Female Dragonflies Will Literally Fake Their Own Deaths To Avoid Males

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We can think of various funny ways and go to extreme lengths to avoid someone, but one dragonfly type, the moorland hawkers, but other species may partake in the process as well.

While collecting larvae samples in the Swiss Alps, Rassim Khelifa from the University of Zurich, witnessed the behavior for the first time in the moorland hawker dragonfly (Aeshna juncea).

He watched a female crash-dive to the ground while being pursued by a male. She lay motionless on her back, and as soon as her suitor flew away and the coast was clear, she took off.

Khelifa has been studying dragonflies for over a decade and said he was surprised to see this phenomenon.

At the University of Zurich, Khelifa conducted a study of the females’ death feigning and discovered that this strategy is usually successful.

He observed 27 out of 31 female dragonflies fall from the sky crashing to the ground and pretending to be dead in an attempt to persuade the harassing males to move on, and 21 of these ploys ended with a success.

Khelifa explained that the moorland hawkers do not stay with their male mates once the act is done and their eggs are fertilized, so they are left more vulnerable to harassment.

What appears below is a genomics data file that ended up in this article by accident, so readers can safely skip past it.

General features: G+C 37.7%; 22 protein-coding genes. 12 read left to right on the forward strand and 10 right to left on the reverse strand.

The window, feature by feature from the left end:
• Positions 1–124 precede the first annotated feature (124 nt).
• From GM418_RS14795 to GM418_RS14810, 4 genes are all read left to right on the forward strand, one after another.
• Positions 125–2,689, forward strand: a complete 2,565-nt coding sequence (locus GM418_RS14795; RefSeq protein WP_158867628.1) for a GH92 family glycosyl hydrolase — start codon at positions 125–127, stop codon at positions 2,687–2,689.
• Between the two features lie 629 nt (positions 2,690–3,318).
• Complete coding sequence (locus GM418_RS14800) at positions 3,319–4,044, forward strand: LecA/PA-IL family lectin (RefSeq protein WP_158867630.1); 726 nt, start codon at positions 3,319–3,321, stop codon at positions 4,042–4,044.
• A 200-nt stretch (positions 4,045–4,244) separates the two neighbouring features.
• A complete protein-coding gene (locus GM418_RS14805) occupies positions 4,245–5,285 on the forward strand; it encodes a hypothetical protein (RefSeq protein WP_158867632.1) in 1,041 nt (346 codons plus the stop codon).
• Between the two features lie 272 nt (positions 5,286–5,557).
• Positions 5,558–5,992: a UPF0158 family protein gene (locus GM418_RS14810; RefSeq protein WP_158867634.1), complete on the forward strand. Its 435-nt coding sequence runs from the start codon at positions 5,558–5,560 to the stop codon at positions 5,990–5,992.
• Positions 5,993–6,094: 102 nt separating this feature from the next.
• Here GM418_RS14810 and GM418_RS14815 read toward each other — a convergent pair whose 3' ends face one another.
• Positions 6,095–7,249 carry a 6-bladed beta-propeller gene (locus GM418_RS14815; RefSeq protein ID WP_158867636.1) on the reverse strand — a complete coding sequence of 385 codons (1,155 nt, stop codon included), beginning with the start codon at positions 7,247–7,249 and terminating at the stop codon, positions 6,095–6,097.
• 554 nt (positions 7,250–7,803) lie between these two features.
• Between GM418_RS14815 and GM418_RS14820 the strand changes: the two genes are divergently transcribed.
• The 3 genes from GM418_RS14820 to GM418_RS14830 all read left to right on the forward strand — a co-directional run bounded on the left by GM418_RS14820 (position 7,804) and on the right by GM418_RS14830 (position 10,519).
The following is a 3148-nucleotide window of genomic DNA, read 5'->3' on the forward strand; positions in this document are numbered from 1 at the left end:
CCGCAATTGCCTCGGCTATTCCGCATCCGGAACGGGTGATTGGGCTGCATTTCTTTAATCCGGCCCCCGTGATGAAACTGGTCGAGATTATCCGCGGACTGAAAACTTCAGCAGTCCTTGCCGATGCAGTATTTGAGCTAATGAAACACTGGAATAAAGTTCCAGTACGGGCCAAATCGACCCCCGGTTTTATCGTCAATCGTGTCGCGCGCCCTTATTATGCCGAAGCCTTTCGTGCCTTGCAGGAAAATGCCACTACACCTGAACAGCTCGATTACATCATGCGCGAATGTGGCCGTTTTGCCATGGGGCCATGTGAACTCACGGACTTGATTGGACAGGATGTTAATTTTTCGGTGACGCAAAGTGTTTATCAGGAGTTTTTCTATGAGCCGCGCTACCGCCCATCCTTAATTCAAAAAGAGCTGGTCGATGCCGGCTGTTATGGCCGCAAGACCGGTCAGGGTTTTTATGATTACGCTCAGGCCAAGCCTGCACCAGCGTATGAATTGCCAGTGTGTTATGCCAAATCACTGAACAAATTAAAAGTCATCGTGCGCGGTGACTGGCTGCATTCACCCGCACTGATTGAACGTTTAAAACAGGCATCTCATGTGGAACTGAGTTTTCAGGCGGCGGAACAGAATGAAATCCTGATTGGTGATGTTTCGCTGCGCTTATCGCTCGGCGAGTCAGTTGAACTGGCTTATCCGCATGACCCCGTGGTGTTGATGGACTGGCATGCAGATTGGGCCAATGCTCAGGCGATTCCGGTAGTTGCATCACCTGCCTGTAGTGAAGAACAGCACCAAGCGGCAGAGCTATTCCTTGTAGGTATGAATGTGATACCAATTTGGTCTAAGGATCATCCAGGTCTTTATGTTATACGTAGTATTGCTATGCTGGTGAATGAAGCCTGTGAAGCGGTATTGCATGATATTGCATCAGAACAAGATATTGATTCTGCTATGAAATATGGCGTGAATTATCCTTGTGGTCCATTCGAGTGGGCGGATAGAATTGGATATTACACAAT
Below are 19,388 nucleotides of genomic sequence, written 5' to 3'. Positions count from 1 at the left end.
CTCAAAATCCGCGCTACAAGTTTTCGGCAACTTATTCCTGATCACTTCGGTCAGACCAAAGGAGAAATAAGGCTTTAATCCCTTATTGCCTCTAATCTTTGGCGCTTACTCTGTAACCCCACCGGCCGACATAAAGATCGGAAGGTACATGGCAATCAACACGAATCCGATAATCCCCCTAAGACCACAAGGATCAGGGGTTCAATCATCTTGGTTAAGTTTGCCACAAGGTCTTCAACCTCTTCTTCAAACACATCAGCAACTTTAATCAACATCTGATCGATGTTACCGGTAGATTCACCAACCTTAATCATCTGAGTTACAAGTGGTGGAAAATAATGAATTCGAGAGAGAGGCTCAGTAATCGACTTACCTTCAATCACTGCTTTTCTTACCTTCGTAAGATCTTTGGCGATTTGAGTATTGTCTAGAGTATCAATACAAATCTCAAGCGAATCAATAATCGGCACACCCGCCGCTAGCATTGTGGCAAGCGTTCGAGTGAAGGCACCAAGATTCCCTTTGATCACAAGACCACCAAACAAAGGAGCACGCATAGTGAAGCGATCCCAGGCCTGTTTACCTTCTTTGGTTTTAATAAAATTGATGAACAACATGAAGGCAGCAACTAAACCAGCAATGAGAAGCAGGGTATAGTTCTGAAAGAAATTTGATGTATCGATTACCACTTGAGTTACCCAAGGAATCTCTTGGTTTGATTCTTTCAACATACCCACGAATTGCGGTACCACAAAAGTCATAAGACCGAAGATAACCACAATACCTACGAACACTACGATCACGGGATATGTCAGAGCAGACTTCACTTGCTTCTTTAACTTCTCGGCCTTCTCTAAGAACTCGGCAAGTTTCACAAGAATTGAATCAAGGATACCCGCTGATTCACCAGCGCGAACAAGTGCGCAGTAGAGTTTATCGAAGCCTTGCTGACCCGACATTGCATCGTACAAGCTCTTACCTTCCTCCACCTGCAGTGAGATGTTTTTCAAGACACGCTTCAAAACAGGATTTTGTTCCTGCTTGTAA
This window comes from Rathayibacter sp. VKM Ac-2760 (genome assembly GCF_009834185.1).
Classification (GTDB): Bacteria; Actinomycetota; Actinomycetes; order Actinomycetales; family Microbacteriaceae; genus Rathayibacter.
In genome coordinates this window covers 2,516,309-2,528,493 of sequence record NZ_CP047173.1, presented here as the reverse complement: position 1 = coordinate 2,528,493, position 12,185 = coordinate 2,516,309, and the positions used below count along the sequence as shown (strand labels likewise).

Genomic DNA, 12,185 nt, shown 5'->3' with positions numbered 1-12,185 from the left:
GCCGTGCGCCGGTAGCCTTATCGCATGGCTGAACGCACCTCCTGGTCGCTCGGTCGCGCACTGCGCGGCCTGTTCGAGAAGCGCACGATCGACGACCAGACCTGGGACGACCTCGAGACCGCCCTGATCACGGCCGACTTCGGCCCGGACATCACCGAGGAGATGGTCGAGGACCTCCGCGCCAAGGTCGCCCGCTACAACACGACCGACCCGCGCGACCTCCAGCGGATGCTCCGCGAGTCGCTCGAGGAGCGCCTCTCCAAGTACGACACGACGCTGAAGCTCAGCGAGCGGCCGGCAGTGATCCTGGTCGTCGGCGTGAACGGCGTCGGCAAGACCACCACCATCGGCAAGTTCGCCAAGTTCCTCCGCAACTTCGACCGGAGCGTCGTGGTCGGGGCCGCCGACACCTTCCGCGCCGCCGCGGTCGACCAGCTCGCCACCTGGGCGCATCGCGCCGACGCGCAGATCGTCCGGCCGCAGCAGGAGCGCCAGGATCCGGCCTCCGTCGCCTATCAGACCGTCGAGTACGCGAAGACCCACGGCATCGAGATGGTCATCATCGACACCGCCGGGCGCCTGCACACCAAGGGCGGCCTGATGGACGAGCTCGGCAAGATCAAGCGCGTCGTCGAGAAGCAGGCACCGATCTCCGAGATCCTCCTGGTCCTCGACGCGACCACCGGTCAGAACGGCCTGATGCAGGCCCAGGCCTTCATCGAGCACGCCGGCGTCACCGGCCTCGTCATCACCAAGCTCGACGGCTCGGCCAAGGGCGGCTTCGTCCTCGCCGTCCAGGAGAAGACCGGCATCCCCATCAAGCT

Yet, he is interested in finding out whether the behavior is unique to species that lay eggs alone or whether it is more widespread.

According to National Geographic,

“The mating ritual of the moorland hawker dragonfly—common around the ponds and wetlands of Europe, Asia, and North America—begins with what biologist Rassim Khelifa calls “an acrobatic aerial copulation.”

While in flight, the female Aeshna juncea contorts so that her lady parts, which are near the end of her body, connect with the male’ parts, which are near his thorax. Thus joined in a lopsided-heart shape, they land and complete the sex act, whereupon the female will head off to lay her eggs.”

However, other males can seek sex before she can do it. However, as she has limited eggs, she has been inseminated by the chosen mate, and her reproductive tract can be damaged by repeated copulations, she rejects them.

Therefore,  to avoid further sex, she may fall down dead and fake death, dropping from the air and lying motionless in the ground cover.

Pretending to be in an immobile state as a way to discourage or ambush a predator is known as tonic immobility, death feigning, or thanatosis, and it has been seen in a wide variety of vertebrates and invertebrates.

Sources:
www.newscientist.com

Source: www.newscientist.com

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